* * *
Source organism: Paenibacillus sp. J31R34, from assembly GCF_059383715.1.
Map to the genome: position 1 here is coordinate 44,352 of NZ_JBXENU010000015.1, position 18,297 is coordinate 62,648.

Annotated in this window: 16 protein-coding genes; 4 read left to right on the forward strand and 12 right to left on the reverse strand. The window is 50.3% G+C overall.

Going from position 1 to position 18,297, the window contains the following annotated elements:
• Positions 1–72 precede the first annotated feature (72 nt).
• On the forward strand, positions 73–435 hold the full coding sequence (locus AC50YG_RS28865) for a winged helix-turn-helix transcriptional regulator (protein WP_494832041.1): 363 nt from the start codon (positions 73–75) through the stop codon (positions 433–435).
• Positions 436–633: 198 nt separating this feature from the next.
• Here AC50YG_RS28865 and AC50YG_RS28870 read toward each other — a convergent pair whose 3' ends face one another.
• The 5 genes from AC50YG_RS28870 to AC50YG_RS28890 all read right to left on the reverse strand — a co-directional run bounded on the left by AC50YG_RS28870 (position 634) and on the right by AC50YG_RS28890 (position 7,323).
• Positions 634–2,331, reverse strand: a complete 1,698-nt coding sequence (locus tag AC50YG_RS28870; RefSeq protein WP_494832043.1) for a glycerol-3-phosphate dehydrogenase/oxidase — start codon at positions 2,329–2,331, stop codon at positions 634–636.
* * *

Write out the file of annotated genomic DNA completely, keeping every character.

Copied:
Source organism: Paenibacillus sp. J31R34, from assembly GCF_059383715.1.
Map to the genome: position 1 here is coordinate 44,352 of NZ_JBXENU010000015.1, position 18,297 is coordinate 62,648.

Annotated in this window: 16 protein-coding genes; 4 read left to right on the forward strand and 12 right to left on the reverse strand. The window is 50.3% G+C overall.

Going from position 1 to position 18,297, the window contains the following annotated elements:
• Positions 1–72 precede the first annotated feature (72 nt).
• On the forward strand, positions 73–435 hold the full coding sequence (locus AC50YG_RS28865) for a winged helix-turn-helix transcriptional regulator (protein WP_494832041.1): 363 nt from the start codon (positions 73–75) through the stop codon (positions 433–435).
• Positions 436–633: 198 nt separating this feature from the next.
• Here AC50YG_RS28865 and AC50YG_RS28870 read toward each other — a convergent pair whose 3' ends face one another.
• The 5 genes from AC50YG_RS28870 to AC50YG_RS28890 all read right to left on the reverse strand — a co-directional run bounded on the left by AC50YG_RS28870 (position 634) and on the right by AC50YG_RS28890 (position 7,323).
• Positions 634–2,331, reverse strand: a complete 1,698-nt coding sequence (locus tag AC50YG_RS28870; RefSeq protein WP_494832043.1) for a glycerol-3-phosphate dehydrogenase/oxidase — start codon at positions 2,329–2,331, stop codon at positions 634–636.